The Friday 13 with Sonia Rogers


Sonia Rogers isn’t afraid of ghosts and goblins. At least, not in the daytime with all the lights on.
At night, however, in the dark…
That’s when ‘they’ come out and whisper stories in her ear.
She writes them down, because she’s afraid of what will happen to her if she doesn’t.
Besides that, she lives a perfectly normal life in Missouri with her husband and four beagles.

1.Describe your workplace.

I have an office set up in our guest bedroom. I work at an old library desk that’s beat up and worn, but I love it! There’s an old Woodstock typewriter that sits in the corner to remind me how easy I have it with a computer.

Polterguys2.Without giving any spoilers, what is your favorite thing about this book?

Polterguys is so much fun! I love these characters, and when I find a new way for Ed to get into trouble it makes my day.

3.If you could live anywhere other than where you are, where would it be?

I wouldn’t want to permanently live anywhere else. I love living in the Ozarks, and nothing else matches the beauty we have here. Having said that, I wouldn’t mind a vacation home somewhere in the Caribbean…

4.If you are casting your protagonist in a movie, what actor would you choose and why?

I’ve had a vision in my head since the very first line I wrote in Polterguys of Matthew McConaughey playing Ed, except you wouldn’t know it was him. Ed has thinning hair with a bad combover and a paunch. What’s funny is that I’m not really a McConaughey fan, but my brain keeps telling me that he’s Ed.

5.If we reach beyond the written word into visual media, and you could choose how your story is consumed, would you want a television show, a movie series, or anime to tell the story of the book and the world it takes place in?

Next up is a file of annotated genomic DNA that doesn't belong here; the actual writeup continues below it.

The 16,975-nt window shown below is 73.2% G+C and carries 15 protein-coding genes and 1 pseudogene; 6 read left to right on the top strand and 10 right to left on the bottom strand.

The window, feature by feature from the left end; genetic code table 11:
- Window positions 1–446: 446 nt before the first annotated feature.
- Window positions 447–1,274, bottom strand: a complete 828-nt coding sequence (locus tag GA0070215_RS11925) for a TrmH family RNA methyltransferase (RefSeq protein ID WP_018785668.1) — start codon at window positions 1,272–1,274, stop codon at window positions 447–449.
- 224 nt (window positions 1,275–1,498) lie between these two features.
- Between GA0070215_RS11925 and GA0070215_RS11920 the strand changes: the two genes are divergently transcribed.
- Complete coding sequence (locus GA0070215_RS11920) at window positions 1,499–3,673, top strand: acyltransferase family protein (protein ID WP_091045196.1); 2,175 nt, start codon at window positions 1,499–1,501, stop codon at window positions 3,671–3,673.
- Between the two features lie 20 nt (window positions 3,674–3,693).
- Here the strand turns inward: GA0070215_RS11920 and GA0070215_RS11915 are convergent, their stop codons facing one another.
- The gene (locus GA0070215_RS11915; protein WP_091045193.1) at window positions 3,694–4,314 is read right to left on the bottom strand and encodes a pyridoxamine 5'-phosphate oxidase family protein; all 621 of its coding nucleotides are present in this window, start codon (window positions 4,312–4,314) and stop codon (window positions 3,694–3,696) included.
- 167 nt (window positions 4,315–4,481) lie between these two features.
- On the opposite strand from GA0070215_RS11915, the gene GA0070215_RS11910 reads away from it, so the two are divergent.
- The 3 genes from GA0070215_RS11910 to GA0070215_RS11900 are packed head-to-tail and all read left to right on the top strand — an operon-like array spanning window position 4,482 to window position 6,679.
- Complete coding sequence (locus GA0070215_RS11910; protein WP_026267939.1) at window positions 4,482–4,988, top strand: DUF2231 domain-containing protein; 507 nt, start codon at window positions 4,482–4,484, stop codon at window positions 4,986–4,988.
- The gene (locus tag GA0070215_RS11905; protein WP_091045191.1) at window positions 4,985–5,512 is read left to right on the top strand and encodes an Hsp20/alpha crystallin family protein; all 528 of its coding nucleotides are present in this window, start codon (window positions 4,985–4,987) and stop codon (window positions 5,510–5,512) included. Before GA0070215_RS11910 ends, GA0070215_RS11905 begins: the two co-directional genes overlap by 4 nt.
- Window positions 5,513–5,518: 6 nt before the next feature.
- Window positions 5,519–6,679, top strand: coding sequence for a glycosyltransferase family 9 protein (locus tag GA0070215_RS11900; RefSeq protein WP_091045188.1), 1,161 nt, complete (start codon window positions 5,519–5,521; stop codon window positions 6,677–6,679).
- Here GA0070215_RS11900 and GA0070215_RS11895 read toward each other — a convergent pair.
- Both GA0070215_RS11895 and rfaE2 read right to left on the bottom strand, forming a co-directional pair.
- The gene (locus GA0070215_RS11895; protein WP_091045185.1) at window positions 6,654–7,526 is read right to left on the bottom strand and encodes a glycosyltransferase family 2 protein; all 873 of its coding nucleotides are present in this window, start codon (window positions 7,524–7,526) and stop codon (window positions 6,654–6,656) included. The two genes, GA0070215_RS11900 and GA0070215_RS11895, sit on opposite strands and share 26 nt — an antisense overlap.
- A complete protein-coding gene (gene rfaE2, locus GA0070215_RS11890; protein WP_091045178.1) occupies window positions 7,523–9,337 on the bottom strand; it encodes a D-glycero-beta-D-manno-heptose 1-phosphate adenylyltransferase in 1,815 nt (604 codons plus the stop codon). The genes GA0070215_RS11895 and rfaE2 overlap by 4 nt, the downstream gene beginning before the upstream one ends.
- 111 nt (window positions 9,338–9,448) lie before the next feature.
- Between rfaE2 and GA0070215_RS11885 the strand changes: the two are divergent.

I’m thinking Netflix limited series!

6.You are forced to pick a fist fight with one of the characters in your book. Who would you choose and why? 

Definitely Ed. Even though he played football in high school, he’s kinda turned into a wuss.

7.You are going to commit a crime, bank heist, murder, you can choose a co-conspirator from your book. What crime would you commit and who would you choose as your co-conspirator(s)? 

Ghost would be the man for a robbery. He’s smart, thinks outside the box, AND he’s a computer hacker! What more could you ask for in a partner if you’re going into crime?

8.Everyone has at least one specific challenge that holds them back. What is that challenge in your work and how do you overcome it?

My biggest challenge is finding the time to write. I watch my grandkids during the day, so I get up sometime between 4 and 6 to get a few hours of solid writing in before they get here.

9.If you could choose any other writer, living or dead, to be your mentor, whom would you choose and why?

It would have to be Stephen King, I guess. Even though my obsession with horror started before he started publishing, once I picked up one of his books, I was hooked. Picking his brain would be the ultimate joy for me.

10.Can we expect an audio book from you, and if you had the ability to choose anyone to narrate it, is there someone in particular you would hire? 

I would love to do an audio book. I have the opportunity to do one soon, and local actor Jerry-Mac Johnston has kindly agreed to test read for me.

11.The audio book sector is exploding right now. Have you been listening? If so, can you recommend an audio book to us? 

I’ve tried to listen to a few. Some of my favorite authors have released some, but audio books just don’t do it for me. It’s not the same as reading those words on the page and holding a physical book (or ebook reader) in your hand.

12.Do you share any vices or habits with any characters in your book? If so, what are they? 

I’m a smoker (shhh… don’t tell anybody, it’s almost a crime these days) and one of the characters in the book smokes. Lou doesn’t smoke at home because her dead husband Sam doesn’t like it, but she likes to ‘step outside to check the weather’ on occasion when she’s working at Ed’s place.

13.Why storytelling? What made you yearn to tell a good story, and how long was this story within you before it came out?

I have a very vivid memory of telling my teddy bear a story when I was around 5, so I think I must have been born with the notion that I’m supposed to do this. I’ve dabbled in writing over the years but didn’t take it seriously until I turned 50. Now, I’m trying to make up for lost time.

Find Sonia Rogers online:






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